Abstract and Keywords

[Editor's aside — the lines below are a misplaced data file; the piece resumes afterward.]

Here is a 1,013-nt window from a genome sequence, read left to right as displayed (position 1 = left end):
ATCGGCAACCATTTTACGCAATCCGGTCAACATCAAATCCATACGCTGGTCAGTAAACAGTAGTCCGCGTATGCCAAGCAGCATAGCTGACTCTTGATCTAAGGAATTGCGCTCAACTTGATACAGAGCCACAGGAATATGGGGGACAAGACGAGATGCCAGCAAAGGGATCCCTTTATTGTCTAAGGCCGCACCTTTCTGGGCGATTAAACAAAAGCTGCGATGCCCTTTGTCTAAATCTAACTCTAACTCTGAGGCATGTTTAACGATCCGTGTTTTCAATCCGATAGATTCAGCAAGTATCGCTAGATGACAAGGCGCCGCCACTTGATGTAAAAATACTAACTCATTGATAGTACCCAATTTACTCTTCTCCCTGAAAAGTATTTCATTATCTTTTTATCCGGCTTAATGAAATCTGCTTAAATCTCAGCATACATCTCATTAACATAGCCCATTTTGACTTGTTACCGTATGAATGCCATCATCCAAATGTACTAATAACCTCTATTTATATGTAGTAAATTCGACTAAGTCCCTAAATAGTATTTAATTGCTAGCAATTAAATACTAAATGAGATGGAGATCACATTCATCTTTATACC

The English reformation in the mid-Elizabethan period is the constituent of this article. In the traditional perspective of the Church of England and its historians, the English Reformation had come to its conclusion and consummation in the first regnal year of Queen Elizabeth I. The Elizabethan Settlement of Religion had been defined by Elizabeth's first Parliament in 1559, a historic watershed. The alleged aberration of the return to Catholicism in the reign of Mary Tudor, ‘the Marian reaction’, had been reversed, the essence of that reversal contained in two Acts of the 1559 Parliament. Politics was a major issue: whether to be some kind of Catholic was compatible with obedience to the Protestant monarch, Elizabeth I. This article proceeds further to explain the tussle between Protestantism and Catholicism in the English soil. This historiographical climate entails a more drastic deconstruction of the elements, and defining labels, of Elizabethan religious history than anything we have hitherto seen.
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